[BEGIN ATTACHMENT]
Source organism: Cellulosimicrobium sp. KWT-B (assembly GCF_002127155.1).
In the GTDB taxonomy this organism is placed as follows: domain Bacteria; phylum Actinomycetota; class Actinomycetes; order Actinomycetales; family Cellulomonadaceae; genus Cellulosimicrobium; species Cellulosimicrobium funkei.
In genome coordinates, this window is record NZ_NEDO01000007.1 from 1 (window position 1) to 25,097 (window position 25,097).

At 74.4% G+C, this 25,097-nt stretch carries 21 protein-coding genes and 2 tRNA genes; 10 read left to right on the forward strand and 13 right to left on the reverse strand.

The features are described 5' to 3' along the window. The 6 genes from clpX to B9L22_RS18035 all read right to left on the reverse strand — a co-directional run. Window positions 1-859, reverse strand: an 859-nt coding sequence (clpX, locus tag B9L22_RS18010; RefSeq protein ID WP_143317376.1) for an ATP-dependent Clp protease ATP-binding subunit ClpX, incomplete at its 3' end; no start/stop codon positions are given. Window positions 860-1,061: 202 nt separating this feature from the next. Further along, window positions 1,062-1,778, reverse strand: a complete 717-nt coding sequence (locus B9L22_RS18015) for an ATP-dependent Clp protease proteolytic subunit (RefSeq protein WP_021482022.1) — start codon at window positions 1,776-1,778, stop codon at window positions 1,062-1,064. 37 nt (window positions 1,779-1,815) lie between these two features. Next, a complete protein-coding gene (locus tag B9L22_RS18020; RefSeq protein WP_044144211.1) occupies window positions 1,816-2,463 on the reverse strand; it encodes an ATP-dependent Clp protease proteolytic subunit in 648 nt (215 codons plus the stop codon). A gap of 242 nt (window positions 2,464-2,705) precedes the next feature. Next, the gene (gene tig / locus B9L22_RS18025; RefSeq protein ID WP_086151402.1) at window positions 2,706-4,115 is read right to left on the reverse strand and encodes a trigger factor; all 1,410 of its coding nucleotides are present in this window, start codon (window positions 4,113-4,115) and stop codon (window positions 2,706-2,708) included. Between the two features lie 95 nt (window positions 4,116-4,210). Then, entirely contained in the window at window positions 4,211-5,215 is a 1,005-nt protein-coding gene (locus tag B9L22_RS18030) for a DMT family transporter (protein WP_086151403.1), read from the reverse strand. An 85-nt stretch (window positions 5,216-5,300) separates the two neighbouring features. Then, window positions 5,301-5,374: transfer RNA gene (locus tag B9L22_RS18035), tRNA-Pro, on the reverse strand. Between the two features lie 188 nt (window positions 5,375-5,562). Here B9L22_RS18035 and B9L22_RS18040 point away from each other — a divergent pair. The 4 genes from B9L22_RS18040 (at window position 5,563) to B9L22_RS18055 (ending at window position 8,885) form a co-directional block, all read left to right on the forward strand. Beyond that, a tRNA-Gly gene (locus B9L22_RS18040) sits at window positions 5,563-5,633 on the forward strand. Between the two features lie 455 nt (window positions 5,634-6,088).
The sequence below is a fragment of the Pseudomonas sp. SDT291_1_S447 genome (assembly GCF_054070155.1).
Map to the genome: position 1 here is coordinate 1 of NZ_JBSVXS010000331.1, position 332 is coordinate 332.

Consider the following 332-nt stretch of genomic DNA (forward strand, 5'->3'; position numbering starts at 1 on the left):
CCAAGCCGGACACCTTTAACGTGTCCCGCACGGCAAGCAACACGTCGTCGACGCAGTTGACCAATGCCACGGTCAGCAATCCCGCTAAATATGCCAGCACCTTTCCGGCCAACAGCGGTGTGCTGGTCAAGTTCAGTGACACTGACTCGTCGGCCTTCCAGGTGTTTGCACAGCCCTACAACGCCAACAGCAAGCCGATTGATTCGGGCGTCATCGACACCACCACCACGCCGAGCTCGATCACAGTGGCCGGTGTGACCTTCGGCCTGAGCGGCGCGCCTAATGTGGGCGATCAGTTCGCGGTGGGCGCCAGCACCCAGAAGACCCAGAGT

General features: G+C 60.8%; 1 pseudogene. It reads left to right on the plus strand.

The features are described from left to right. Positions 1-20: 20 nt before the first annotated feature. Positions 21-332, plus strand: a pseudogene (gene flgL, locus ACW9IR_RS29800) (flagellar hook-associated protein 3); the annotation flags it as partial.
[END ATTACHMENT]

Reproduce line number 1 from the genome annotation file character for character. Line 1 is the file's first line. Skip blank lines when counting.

Source organism: Cellulosimicrobium sp. KWT-B (assembly GCF_002127155.1).